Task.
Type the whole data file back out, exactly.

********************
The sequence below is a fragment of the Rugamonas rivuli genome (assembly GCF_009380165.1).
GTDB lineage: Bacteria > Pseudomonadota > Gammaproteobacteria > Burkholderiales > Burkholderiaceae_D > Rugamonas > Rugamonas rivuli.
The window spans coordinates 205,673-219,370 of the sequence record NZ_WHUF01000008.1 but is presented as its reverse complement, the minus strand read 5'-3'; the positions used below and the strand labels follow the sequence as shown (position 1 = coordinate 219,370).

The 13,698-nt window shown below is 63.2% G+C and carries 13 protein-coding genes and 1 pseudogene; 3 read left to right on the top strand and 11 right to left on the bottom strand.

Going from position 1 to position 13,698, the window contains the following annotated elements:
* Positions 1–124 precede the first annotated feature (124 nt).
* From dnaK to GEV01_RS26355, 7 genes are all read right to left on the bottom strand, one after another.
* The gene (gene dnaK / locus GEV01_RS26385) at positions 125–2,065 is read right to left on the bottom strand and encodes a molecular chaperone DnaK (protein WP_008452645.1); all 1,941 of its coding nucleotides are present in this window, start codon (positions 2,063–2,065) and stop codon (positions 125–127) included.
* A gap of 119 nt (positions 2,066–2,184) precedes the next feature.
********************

The sequence below is a fragment of the Rugamonas rivuli genome (assembly GCF_009380165.1).
GTDB lineage: Bacteria > Pseudomonadota > Gammaproteobacteria > Burkholderiales > Burkholderiaceae_D > Rugamonas > Rugamonas rivuli.
The window spans coordinates 205,673-219,370 of the sequence record NZ_WHUF01000008.1 but is presented as its reverse complement, the minus strand read 5'-3'; the positions used below and the strand labels follow the sequence as shown (position 1 = coordinate 219,370).

The 13,698-nt window shown below is 63.2% G+C and carries 13 protein-coding genes and 1 pseudogene; 3 read left to right on the top strand and 11 right to left on the bottom strand.

Going from position 1 to position 13,698, the window contains the following annotated elements:
* Positions 1–124 precede the first annotated feature (124 nt).
* From dnaK to GEV01_RS26355, 7 genes are all read right to left on the bottom strand, one after another.
* The gene (gene dnaK / locus GEV01_RS26385) at positions 125–2,065 is read right to left on the bottom strand and encodes a molecular chaperone DnaK (protein WP_008452645.1); all 1,941 of its coding nucleotides are present in this window, start codon (positions 2,063–2,065) and stop codon (positions 125–127) included.
* A gap of 119 nt (positions 2,066–2,184) precedes the next feature.